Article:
Patching Jeans

I have a pair of very faded and comfortable blue jeans. The best I recall, I bought these at least five years ago and wore them to the exclusion of any other jeans I owned. This past weekend, I spent many hours patching and appliquéing my favorite article of clothing. By the time I was done, I was worn out and my jeans had acquired a fresh lease of life. The project was a labor of love and a form of meditation. There are friendships I have in the waning months of the year resurrected from the dead or near-death and nurtured back to life. Like my freshly patched jeans, they feel revived from the effort I just put into them. Unlike the jeans, I do not have a way to hold up my work and admire it. When I get off the phone with E for instance and promise to catch up with her again soon, I don't know for a fact that the friendship is healthy enough to survive the long periods of neglect, misuse and disregard. I wore my jeans this morning and both J and DB said they looked really nice. C…

The Great Adjustment Story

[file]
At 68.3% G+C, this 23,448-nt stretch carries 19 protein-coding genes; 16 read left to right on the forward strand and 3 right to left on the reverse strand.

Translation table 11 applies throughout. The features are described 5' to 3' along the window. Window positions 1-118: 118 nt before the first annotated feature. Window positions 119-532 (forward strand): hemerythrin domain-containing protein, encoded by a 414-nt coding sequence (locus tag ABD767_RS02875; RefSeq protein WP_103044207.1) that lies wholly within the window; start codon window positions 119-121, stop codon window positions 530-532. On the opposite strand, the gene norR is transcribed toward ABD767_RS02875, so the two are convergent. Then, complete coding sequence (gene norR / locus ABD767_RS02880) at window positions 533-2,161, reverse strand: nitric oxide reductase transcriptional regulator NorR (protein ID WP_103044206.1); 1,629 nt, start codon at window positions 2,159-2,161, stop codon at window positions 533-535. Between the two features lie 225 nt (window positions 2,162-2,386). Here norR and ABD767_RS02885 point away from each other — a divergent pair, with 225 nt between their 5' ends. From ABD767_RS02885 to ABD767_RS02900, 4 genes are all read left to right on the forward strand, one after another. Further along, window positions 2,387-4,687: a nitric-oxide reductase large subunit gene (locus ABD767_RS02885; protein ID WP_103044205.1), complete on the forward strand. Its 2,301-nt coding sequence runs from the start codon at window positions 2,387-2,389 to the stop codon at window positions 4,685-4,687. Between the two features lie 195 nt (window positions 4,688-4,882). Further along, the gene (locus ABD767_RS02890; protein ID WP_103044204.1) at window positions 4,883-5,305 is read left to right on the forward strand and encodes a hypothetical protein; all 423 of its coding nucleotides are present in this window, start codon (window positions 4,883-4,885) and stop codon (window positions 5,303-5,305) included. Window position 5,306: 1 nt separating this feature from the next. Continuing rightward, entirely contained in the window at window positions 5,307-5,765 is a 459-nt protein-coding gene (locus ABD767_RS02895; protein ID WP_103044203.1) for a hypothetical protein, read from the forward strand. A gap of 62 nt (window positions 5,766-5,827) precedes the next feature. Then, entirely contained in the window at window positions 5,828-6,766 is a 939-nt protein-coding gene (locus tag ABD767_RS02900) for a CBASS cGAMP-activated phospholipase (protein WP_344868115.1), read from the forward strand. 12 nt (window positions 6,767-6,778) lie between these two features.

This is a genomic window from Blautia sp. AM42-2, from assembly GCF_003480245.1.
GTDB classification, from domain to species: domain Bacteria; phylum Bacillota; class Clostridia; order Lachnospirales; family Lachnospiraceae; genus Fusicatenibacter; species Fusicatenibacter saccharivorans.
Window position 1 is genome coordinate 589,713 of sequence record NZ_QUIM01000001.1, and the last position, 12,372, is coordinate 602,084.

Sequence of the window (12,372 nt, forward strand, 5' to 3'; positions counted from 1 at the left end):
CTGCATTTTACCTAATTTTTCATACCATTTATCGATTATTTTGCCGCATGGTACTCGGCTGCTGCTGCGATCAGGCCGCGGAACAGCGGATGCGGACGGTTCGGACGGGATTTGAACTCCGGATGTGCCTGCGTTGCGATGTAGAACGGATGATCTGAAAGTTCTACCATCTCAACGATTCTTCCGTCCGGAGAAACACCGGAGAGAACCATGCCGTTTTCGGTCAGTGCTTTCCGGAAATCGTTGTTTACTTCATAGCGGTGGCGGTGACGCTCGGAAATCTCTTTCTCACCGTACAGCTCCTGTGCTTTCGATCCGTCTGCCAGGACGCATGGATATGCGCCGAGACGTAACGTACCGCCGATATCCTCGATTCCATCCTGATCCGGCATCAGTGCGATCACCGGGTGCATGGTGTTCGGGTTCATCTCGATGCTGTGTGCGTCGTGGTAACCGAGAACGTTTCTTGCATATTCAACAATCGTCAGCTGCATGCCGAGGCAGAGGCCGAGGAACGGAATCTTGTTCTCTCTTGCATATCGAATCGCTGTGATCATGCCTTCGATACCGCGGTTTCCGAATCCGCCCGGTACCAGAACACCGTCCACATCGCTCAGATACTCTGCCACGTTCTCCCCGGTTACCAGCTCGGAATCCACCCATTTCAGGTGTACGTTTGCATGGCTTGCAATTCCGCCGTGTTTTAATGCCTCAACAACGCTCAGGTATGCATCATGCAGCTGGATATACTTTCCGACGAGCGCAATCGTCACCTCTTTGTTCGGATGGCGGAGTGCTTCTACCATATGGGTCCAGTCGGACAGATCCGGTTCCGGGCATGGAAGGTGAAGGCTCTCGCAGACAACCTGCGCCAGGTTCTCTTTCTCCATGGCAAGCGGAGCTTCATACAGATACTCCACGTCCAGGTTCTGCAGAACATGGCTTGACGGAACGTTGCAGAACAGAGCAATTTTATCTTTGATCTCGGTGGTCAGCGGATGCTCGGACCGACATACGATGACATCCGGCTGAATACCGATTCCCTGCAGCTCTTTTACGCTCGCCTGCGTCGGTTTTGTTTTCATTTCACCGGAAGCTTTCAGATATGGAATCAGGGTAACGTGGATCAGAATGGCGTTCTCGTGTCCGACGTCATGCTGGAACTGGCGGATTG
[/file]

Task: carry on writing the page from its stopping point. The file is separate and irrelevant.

My grandmother lived to be ninety five and the family was relieved when she finally passed on. That is a sad fate for anyone. Her death gave me reason to pause and reconsider my own relationship with her which truth be told, was non-existent. With her gone, I was able to discern her good qualities better and make an effort to understand her not so good ones. It made me want to understand how did she become the person we all knew and so heartily disliked.  She was my grandfather's second wife. His first love and wife died at childbirth leaving him a heart-broken widower with a five year old daughter and a new born son. That son died a year later leaving him even more desolate. To shore up his dying spirits and get him some help raising his daughter, the family decided to get him re-married. The first wife was wraith-like, beautiful, well-educated and had a lot of artistic talent. She came from an aristocratic family and had been raised with care. She had been a true companion to my …